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many companies and governments around the world are aiming to be carbon free by twenty fifty to help keep global warming in check as a growing focus on countries like poland where coal is the primary source of energy the nation is hosting the annual un summit twenty four when leaders are working to implement the paris climate agreement that clark reports will get a bit. across poland this is still a familiar sight the smoke of domestic coal fires burning to keep the chill of winter at bay and it's a sea replicated by the chimneys of millions of homes across the country you know the acrid smell of coal smoke in the air in this part of the city of cloud of it's a weather climate conference is being held is almost overpowering and you can really see why in the weeks leading up to the climate conference that the city was found to be the second most polluted in the whole of europe. i head off to meet me
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col damas sick third generation miner he receives sacks of coal as part of his pay to feed a hungry boiler that heats his home just yards this is the way ninety percent of rural people heat their properties gas is coming more and more to the cities but coal we still prevalent the climate conference wants to change trains by i don't think it's possible in our country because the mining industry is too established people would lose jobs. it's not just emissions from the chimneys of people's homes but also of course from the coal fired power stations that provide eighty percent of the nation's electricity it's an industry to provide sixty thousand jobs in industry woven into the fabric of the it's a lazy region of poland and live history many say it's good to stay. out of coal plays a big part in the so-called energy equation and it's important because simply we have it with a sixth biggest producer of coal and i don't see it changing we need to make the
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important distinction between coal mining and c o two emissions and then we can still use coal but in a friendly way it's clear these are sensitive times for polish coal twenty kilometers from cuts of it this happens. so we literally just arrived started filming the premises here and security from the cold arrived in the cars blocked it in they calling the police they don't want to talk after some debate will move on we can't film at the site. saying to the hey city stand inside the conference venue remember it's all about cleaning up our climate and polish coal is the thing is cold jewelry is cold say three of the event sponsors the coal companies this is an island of our past we need to focus on our future and in my opinion and if you and therefore see it's spring in poland there will be up to one. hundred thousand new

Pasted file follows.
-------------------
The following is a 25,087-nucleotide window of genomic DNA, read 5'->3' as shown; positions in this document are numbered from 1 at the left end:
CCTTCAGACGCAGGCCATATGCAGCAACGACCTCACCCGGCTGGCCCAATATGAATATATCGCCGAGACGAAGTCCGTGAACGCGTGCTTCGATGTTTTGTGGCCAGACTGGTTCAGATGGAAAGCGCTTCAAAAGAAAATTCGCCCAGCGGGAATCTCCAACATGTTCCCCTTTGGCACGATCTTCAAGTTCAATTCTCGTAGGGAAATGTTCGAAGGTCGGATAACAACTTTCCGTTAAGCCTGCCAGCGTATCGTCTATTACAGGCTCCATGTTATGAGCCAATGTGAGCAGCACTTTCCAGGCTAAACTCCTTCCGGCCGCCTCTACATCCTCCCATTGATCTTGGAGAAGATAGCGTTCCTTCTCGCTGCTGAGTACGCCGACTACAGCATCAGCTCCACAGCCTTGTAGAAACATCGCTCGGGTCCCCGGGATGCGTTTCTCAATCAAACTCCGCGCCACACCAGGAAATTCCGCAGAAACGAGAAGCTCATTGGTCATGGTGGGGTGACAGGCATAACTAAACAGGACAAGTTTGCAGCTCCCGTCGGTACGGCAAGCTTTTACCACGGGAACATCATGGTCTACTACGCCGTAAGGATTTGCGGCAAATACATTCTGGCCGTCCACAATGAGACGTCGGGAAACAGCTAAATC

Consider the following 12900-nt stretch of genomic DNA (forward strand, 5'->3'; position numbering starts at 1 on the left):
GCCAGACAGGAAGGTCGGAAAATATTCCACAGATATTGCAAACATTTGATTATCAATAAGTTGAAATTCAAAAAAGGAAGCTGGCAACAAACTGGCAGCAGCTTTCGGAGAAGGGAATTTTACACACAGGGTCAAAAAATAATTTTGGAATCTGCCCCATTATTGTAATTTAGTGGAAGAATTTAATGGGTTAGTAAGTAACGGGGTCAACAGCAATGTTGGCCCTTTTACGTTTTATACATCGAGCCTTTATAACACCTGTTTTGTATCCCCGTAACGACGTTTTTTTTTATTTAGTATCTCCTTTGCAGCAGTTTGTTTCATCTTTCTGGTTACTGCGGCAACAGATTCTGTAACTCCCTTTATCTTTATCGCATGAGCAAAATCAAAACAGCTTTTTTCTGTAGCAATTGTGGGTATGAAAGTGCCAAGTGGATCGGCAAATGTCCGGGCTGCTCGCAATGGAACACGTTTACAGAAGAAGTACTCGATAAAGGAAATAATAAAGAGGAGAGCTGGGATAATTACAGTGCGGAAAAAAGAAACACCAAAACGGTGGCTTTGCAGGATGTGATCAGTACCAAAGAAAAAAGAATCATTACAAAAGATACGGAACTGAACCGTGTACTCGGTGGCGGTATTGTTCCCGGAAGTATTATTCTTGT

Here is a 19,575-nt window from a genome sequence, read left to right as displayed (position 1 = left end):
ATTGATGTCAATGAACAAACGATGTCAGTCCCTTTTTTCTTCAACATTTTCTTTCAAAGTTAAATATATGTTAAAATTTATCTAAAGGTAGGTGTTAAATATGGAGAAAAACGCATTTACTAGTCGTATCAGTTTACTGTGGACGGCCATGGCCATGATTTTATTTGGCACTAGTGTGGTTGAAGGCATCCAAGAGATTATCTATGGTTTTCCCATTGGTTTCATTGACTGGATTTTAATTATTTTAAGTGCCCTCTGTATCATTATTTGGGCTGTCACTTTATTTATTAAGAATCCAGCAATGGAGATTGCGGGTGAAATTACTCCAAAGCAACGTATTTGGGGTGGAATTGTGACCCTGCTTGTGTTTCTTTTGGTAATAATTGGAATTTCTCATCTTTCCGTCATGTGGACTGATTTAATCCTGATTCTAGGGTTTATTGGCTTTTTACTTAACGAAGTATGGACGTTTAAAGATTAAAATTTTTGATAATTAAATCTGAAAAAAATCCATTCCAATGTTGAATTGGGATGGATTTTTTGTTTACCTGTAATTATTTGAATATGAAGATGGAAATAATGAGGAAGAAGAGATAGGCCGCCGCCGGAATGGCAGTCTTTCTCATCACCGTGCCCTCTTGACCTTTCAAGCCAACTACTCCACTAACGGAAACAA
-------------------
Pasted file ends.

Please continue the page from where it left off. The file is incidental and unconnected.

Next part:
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jobs created in green economic sectors in two thousand and fifteen so there is an alternative the most important is to come u.k. miners poland's president john jay do says he will not let others murder the polish coal industry coal is here to stay he says it's evident that for coal dependent nations like poland the transition to clean energy is a long long way off. the clamp of al-jazeera kind of itself. and money can catch up any time with all the stories we're reporting on by checking out our website that al-jazeera dot com and i know many of you watch us online you can do that by clicking a live icon. or have a top stories on al-jazeera has been a major breakthrough on the final day of talks in sweden between the yemeni government and who rebels organized by the united nations both sides have agreed to
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a cease fire in the port city of her data the main route for food and medical aid into yemen and a deescalation in the city of thais. you have reached an agreement on the day the port and city which will see will really prime months of forces from the port and the says the and the establishment of a guard noted a governor it wide ceasefires the u.n. will play a leading role in the ports role in the ports and this will facilitate humanitarian access and the flow of goods to the civilian population and it will improve the living conditions for millions of yemenis. the u.s. senate is expected to vote in the next few hours on a resolution to end support for the sounded at coalition in yemen senators voted sixty to thirty nine to advance the measure on wednesday a similar move was defeated in march but supporters increased since the murder of